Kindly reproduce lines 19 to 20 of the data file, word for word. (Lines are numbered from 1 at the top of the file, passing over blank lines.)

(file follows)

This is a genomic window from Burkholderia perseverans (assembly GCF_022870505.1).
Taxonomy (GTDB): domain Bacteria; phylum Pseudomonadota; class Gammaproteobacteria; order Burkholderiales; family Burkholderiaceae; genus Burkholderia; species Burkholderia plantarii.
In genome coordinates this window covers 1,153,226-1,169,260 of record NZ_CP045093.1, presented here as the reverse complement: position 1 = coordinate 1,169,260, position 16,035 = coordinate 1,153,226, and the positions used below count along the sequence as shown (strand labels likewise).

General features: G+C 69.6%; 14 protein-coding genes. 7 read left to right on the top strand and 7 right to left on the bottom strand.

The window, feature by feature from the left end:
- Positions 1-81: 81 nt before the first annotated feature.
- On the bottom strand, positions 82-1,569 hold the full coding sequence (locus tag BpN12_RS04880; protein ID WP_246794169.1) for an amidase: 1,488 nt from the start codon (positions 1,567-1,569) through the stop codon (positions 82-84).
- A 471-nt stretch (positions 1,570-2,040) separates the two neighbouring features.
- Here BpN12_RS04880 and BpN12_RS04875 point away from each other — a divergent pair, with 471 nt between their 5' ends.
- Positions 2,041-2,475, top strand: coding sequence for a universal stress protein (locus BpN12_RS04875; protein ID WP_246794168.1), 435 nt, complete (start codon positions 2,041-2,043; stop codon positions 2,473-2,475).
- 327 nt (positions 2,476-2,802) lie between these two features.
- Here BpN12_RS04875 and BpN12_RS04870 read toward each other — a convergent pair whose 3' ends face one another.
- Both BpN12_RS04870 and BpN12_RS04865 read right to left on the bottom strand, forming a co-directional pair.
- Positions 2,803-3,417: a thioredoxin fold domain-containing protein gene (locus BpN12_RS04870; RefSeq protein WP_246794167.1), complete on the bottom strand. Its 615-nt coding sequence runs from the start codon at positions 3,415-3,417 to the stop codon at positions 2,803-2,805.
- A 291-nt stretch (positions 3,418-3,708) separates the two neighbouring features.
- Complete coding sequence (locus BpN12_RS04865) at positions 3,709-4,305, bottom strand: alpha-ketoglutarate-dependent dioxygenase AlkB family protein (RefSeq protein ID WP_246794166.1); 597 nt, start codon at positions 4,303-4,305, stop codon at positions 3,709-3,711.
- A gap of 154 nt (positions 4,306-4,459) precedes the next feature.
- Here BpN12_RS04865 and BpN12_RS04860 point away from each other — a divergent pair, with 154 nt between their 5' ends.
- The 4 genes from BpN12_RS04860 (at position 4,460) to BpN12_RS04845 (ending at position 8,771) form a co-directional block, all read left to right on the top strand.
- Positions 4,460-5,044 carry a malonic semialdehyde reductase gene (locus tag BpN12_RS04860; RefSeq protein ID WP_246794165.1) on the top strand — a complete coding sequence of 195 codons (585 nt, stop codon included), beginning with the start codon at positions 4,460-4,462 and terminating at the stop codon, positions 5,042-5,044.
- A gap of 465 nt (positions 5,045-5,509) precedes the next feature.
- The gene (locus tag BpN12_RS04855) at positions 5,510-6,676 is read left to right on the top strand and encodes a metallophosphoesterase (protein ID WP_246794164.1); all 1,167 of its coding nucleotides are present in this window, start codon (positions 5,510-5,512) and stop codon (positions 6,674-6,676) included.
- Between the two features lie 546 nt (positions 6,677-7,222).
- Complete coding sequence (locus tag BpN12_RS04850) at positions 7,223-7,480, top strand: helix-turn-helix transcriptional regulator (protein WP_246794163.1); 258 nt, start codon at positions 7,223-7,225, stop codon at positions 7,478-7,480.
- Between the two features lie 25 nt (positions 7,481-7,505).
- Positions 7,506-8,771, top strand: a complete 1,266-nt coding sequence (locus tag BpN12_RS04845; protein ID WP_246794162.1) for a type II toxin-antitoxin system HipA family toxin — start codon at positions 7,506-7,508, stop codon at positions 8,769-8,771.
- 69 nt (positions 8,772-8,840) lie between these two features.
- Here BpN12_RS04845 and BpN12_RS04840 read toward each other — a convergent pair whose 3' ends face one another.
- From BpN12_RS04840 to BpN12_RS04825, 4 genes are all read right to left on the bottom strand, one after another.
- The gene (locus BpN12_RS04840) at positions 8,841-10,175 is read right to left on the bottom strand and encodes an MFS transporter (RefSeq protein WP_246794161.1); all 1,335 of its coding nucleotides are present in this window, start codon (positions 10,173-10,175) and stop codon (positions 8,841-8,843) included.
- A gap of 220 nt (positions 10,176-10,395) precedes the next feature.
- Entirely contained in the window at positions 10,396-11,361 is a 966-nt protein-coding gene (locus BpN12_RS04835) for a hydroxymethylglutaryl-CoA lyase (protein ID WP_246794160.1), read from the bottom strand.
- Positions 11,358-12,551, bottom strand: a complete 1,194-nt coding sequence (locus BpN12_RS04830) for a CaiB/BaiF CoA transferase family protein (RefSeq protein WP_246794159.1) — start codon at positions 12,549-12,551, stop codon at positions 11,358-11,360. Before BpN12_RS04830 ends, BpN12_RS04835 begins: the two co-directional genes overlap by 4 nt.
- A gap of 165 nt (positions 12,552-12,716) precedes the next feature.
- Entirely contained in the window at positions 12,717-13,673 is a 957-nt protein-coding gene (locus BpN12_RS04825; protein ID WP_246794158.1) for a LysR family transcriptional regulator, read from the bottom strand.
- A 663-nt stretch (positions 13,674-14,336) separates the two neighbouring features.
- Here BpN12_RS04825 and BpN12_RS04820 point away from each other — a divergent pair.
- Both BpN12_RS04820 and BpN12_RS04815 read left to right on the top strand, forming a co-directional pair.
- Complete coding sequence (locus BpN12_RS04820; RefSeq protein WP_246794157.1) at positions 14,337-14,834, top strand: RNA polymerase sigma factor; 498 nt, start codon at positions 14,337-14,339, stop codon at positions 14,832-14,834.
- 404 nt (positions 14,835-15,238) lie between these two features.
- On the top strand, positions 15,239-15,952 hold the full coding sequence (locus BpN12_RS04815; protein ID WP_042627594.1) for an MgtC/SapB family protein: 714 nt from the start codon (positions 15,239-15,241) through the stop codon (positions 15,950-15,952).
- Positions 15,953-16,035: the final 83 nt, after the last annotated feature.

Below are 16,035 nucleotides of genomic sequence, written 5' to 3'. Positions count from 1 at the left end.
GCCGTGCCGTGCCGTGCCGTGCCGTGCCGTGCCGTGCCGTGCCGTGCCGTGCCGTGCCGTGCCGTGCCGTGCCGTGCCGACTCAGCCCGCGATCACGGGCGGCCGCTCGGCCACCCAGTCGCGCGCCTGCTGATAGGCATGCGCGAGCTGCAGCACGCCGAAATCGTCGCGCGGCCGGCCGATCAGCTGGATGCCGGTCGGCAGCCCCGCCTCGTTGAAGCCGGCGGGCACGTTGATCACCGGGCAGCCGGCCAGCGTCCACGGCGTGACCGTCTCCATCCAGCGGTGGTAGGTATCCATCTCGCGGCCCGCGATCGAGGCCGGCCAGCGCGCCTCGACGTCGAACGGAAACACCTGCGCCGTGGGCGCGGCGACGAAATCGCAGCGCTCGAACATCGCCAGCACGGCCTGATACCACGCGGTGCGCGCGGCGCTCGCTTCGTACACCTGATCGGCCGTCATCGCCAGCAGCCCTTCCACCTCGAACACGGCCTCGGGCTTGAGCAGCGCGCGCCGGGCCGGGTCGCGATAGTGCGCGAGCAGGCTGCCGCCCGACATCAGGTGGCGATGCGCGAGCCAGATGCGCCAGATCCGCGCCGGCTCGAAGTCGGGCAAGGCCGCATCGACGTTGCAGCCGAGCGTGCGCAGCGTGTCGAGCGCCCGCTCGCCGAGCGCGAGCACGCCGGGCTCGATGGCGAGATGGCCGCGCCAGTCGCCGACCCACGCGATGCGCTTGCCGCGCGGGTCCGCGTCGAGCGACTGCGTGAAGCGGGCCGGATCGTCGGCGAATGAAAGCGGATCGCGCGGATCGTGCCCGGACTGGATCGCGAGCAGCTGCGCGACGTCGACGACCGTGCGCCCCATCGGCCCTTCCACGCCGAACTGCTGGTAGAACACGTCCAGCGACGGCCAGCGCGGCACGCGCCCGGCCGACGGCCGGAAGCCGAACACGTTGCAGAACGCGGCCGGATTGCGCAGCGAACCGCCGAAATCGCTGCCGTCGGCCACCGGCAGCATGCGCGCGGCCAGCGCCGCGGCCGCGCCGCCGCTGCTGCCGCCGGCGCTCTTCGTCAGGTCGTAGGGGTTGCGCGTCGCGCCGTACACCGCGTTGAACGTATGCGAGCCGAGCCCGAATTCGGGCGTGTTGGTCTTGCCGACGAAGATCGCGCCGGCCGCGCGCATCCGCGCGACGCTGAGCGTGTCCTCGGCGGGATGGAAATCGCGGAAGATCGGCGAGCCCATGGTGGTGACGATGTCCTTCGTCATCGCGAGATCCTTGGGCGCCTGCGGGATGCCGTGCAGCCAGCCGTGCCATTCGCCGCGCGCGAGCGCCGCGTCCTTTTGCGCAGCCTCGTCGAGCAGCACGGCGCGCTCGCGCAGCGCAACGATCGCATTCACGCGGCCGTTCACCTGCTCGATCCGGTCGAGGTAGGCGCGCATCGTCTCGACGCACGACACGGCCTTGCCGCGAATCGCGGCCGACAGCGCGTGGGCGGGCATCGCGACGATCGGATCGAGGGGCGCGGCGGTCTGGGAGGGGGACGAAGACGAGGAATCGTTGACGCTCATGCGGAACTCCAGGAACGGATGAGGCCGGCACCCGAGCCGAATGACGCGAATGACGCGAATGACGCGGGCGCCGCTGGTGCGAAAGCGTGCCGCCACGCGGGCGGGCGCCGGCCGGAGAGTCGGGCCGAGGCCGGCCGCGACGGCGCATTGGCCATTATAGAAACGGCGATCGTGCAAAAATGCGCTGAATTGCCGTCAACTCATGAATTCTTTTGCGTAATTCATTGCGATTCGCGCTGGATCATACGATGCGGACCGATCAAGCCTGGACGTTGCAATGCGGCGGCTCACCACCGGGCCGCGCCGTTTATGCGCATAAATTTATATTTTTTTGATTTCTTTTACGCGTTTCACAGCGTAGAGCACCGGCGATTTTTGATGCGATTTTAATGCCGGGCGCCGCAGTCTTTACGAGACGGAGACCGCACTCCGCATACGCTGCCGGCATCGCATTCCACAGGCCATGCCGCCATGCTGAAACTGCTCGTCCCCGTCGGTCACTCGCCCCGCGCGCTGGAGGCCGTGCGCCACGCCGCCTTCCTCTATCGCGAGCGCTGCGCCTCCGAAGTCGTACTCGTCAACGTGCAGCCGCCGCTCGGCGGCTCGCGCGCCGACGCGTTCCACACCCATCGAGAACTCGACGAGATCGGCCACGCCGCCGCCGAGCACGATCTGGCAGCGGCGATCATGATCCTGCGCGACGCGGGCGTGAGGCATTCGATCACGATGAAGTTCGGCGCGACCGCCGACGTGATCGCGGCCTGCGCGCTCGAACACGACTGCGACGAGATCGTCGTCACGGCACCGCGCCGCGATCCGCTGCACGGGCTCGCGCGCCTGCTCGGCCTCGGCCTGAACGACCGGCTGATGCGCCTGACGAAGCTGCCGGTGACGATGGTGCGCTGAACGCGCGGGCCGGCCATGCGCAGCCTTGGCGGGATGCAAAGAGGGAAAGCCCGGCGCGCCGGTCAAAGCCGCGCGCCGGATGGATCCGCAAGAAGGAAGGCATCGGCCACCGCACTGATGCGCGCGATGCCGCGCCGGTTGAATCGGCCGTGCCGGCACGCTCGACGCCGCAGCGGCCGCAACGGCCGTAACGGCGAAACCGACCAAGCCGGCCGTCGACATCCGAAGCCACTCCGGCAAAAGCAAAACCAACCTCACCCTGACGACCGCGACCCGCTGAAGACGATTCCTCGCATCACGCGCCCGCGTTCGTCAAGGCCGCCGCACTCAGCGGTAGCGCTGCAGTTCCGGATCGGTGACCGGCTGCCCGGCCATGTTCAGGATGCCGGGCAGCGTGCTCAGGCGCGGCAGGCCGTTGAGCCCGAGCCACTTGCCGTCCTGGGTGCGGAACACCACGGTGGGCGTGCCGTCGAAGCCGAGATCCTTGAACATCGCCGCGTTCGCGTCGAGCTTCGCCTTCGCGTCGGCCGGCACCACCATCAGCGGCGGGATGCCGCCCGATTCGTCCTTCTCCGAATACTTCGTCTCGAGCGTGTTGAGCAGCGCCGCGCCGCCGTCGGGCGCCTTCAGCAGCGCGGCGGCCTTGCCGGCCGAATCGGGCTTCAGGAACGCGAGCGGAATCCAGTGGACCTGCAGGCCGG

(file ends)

- The 4 genes from BpN12_RS04860 (at position 4,460) to BpN12_RS04845 (ending at position 8,771) form a co-directional block, all read left to right on the top strand.
- Positions 4,460-5,044 carry a malonic semialdehyde reductase gene (locus tag BpN12_RS04860; RefSeq protein ID WP_246794165.1) on the top strand — a complete coding sequence of 195 codons (585 nt, stop codon included), beginning with the start codon at positions 4,460-4,462 and terminating at the stop codon, positions 5,042-5,044.